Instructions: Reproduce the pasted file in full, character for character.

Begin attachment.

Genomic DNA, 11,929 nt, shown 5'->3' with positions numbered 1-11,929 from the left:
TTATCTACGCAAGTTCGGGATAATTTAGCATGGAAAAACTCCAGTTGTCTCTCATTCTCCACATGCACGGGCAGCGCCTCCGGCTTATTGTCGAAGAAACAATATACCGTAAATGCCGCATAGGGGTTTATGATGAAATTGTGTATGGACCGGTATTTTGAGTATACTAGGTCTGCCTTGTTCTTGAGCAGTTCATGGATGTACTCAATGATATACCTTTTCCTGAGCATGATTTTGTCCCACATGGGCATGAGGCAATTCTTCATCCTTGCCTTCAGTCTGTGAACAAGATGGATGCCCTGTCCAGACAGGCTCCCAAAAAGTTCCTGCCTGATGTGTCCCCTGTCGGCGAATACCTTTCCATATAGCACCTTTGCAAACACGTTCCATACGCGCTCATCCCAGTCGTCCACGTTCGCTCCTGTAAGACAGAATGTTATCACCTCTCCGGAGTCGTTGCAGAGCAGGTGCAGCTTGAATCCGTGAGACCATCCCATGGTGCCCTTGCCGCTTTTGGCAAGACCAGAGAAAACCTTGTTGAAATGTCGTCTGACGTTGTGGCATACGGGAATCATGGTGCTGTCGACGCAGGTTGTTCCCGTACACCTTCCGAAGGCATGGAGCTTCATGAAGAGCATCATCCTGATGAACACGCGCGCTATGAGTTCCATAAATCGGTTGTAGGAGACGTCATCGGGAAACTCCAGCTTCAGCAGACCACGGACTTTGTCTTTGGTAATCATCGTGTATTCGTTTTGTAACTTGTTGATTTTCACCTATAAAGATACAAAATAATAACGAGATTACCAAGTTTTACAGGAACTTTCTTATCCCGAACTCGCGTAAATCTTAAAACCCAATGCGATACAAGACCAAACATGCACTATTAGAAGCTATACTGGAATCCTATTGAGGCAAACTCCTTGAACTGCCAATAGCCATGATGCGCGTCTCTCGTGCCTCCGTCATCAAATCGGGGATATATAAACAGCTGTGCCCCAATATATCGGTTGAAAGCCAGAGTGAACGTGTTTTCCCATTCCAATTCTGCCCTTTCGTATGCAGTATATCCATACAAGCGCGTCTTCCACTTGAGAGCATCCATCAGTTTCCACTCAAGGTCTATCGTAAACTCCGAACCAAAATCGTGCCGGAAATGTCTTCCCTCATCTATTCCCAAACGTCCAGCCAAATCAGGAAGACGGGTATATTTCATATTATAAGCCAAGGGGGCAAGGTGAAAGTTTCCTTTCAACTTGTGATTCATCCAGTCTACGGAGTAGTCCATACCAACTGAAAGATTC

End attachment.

Genomic DNA, 11,929 nt, shown 5'->3' with positions numbered 1-11,929 from the left:
TTATCTACGCAAGTTCGGGATAATTTAGCATGGAAAAACTCCAGTTGTCTCTCATTCTCCACATGCACGGGCAGCGCCTCCGGCTTATTGTCGAAGAAACAATATACCGTAAATGCCGCATAGGGGTTTATGATGAAATTGTGTATGGACCGGTATTTTGAGTATACTAGGTCTGCCTTGTTCTTGAGCAGTTCATGGATGTACTCAATGATATACCTTTTCCTGAGCATGATTTTGTCCCACATGGGCATGAGGCAATTCTTCATCCTTGCCTTCAGTCTGTGAACAAGATGGATGCCCTGTCCAGACAGGCTCCCAAAAAGTTCCTGCCTGATGTGTCCCCTGTCGGCGAATACCTTTCCATATAGCACCTTTGCAAACACGTTCCATACGCGCTCATCCCAGTCGTCCACGTTCGCTCCTGTAAGACAGAATGTTATCACCTCTCCGGAGTCGTTGCAGAGCAGGTGCAGCTTGAATCCGTGAGACCATCCCATGGTGCCCTTGCCGCTTTTGGCAAGACCAGAGAAAACCTTGTTGAAATGTCGTCTGACGTTGTGGCATACGGGAATCATGGTGCTGTCGACGCAGGTTGTTCCCGTACACCTTCCGAAGGCATGGAGCTTCATGAAGAGCATCATCCTGATGAACACGCGCGCTATGAGTTCCATAAATCGGTTGTAGGAGACGTCATCGGGAAACTCCAGCTTCAGCAGACCACGGACTTTGTCTTTGGTAATCATCGTGTATTCGTTTTGTAACTTGTTGATTTTCACCTATAAAGATACAAAATAATAACGAGATTACCAAGTTTTACAGGAACTTTCTTATCCCGAACTCGCGTAAATCTTAAAACCCAATGCGATACAAGACCAAACATGCACTATTAGAAGCTATACTGGAATCCTATTGAGGCAAACTCCTTGAACTGCCAATAGCCATGATGCGCGTCTCTCGTGCCTCCGTCATCAAATCGGGGATATATAAACAGCTGTGCCCCAATATATCGGTTGAAAGCCAGAGTGAACGTGTTTTCCCATTCCAATTCTGCCCTTTCGTATGCAGTATATCCATACAAGCGCGTCTTCCACTTGAGAGCATCCATCAGTTTCCACTCAAGGTCTATCGTAAACTCCGAACCAAAATCGTGCCGGAAATGTCTTCCCTCATCTATTCCCAAACGTCCAGCCAAATCAGGAAGACGGGTATATTTCATATTATAAGCCAAGGGGGCAAGGTGAAAGTTTCCTTTCAACTTGTGATTCATCCAGTCTACGGAGTAGTCCATACCAACTGAAAGATTC